Our advice? Treat it like your 401k.
If you had any money in crypto this summer and autumn, you’re probably pleased with the results (and the people in your life have probably asked you to stop texting them with daily updates on your portfolio). It’s been a good couple of solstices, with our Bitcoin basket up 77%, the Ethereum basket up 110%, and the Universe basket up 108% from June 28, 2021 to November 28, 2021. But all that success might also have you wondering: What do I do now?
When you think the market is low, it can be easy to put more money in. When the market is high, however—especially at some of the all-time highs we’ve seen recently— doubt can creep in. If you invest a lot of money, you might worry the market will tank. Or maybe you’ll decide to put in only a little now and save your bigger investments for the dips. But what if those dips don’t come? You’re going to sweat through more than a few T-shirts worrying that you missed an opportunity.
A Crypto Investing Q&A with Makara
It can be hard to know what to do. At least if you don’t have experts like Matt Heater, Makara’s vice president of strategic initiatives, offering advice along the way. To help you deal with the current market and make the best investment decisions for you, we asked Matt a few questions.
Q: Okay, the most important question first: Am I too late?
A: Just because prices are high doesn’t mean that they’ve peaked. For example, Amazon topped $1,000 a share in 2017 and broke $2,000 at the start of the pandemic. That probably seemed high to people then, but considering Amazon stock is over $3,500 today, it was a great buying opportunity. Success doesn’t have to be an endpoint. It can build on itself. We don’t know how high Bitcoin can go.
Q: How is investing at the top of the market different from investing when the market is falling or flat?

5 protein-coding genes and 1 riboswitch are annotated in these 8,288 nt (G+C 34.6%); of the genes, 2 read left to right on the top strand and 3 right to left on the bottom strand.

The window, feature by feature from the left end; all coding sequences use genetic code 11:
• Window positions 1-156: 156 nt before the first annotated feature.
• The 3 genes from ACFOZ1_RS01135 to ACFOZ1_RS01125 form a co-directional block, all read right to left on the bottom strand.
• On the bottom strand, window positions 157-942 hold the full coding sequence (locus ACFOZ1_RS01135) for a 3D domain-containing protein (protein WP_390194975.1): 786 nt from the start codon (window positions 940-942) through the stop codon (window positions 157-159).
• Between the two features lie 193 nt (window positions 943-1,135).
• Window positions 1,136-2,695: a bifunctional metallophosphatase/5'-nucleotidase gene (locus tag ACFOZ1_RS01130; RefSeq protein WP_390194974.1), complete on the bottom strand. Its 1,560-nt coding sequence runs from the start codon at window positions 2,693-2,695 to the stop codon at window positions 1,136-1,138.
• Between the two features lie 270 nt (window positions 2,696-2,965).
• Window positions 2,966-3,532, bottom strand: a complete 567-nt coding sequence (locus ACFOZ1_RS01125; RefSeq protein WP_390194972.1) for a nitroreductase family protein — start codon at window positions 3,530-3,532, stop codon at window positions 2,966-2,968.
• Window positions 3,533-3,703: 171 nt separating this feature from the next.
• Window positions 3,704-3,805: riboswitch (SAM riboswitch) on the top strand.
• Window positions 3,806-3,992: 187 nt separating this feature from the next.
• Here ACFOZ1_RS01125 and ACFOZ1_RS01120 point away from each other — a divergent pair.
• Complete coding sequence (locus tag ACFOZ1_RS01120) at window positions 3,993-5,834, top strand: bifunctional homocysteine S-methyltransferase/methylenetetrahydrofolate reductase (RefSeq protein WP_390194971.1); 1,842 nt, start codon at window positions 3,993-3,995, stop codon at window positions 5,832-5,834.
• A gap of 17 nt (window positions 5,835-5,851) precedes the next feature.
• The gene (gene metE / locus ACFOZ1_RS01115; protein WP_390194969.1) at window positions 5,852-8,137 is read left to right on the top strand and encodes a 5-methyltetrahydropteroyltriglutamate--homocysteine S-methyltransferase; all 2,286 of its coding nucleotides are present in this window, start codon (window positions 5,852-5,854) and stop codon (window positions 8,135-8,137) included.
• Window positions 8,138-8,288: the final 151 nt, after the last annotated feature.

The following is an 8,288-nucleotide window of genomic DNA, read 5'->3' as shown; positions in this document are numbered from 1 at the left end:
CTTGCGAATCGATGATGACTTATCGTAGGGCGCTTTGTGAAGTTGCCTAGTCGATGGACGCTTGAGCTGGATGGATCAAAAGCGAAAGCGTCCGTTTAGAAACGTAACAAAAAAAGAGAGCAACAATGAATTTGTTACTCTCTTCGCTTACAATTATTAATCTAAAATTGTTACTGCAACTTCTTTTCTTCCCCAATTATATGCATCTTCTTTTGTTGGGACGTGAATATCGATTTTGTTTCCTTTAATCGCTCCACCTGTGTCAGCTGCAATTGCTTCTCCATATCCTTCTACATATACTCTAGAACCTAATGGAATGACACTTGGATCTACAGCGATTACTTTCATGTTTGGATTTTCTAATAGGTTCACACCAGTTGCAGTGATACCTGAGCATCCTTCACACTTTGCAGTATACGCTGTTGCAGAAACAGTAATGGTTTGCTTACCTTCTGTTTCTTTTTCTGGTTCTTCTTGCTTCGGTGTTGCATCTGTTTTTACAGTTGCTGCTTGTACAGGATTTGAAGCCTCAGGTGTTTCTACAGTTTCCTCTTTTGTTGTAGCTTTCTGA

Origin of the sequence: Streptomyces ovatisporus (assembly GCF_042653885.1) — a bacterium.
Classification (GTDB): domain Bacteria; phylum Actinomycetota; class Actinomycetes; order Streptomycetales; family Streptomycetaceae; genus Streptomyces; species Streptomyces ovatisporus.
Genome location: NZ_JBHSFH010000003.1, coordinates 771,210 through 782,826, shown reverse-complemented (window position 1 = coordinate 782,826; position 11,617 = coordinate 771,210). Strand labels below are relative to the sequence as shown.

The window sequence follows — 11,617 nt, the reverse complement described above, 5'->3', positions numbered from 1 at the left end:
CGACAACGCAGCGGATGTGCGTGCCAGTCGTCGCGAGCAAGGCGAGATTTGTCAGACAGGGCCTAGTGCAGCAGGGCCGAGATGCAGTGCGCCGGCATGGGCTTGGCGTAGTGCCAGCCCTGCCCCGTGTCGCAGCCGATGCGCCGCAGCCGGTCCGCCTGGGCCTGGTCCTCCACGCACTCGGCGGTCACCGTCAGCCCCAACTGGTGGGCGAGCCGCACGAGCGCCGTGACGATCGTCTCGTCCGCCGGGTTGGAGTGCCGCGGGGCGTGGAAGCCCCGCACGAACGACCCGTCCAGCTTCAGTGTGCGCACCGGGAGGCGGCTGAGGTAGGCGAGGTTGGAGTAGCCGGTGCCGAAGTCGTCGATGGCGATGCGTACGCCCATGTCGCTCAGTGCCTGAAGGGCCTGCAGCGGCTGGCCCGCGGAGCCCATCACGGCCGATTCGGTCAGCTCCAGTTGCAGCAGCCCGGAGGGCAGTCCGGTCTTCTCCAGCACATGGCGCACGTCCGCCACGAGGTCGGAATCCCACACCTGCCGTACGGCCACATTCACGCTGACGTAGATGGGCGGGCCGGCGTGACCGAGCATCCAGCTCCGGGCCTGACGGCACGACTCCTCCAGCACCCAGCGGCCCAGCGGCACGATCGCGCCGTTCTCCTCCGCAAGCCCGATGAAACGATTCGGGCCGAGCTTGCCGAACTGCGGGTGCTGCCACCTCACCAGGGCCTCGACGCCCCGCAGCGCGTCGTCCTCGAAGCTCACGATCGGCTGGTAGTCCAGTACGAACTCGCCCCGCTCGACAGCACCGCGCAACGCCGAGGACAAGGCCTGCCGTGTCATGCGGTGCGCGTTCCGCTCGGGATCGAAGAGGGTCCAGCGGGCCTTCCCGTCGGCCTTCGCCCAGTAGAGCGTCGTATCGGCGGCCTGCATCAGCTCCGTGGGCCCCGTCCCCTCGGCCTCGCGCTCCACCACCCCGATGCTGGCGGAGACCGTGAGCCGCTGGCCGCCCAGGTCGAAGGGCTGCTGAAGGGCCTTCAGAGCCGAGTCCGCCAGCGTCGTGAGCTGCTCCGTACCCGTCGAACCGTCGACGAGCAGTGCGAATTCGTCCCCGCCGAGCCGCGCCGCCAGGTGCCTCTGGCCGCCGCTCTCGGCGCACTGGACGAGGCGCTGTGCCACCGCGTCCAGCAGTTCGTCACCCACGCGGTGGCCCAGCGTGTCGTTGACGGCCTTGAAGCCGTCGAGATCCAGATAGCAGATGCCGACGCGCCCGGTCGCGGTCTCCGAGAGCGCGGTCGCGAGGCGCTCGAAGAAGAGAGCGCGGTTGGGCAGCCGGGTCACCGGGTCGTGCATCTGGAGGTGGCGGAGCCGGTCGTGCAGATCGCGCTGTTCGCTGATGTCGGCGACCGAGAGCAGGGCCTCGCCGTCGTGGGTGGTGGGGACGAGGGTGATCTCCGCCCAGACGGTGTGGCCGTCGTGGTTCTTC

A: Due to the immense volatility in crypto, it is very challenging to predict whether the market is in a bearish or bullish regime. And picking individual winners and losers can be even harder. In traditional markets, you can check a company’s published financial statements and earnings calls to assess future performance of a given stock. Short-term forecasting for crypto is much more difficult. Neither practitioners nor academics have managed to establish a generally agreed-upon model for valuation. Moreover, most digital assets have low utility and adoption which drives uncertainty among investors.
Q: So what am I supposed to do?
A: If you want to take a view on the price direction of a digital asset—evaluating it’s utility, community, and developer focus may be helpful. Many investors do so with varying degrees of success. But achieving your desired result can take a whole lot of work, and likely some luck. Alternatively, you may consider adopting a long-term outlook and implementing a strategy called dollar cost averaging (DCA).
Q: What’s that?
A: DCA is a time-tested principle that basically means investing the same amount of money at fixed intervals in order to reduce the impact of volatility. (If you have regular 401k contributions deducted from your paycheck, you’re already doing this.) Whether the near-term prices go up or down, you invest the same amount of money each period, averaging out the price you paid for an asset over time.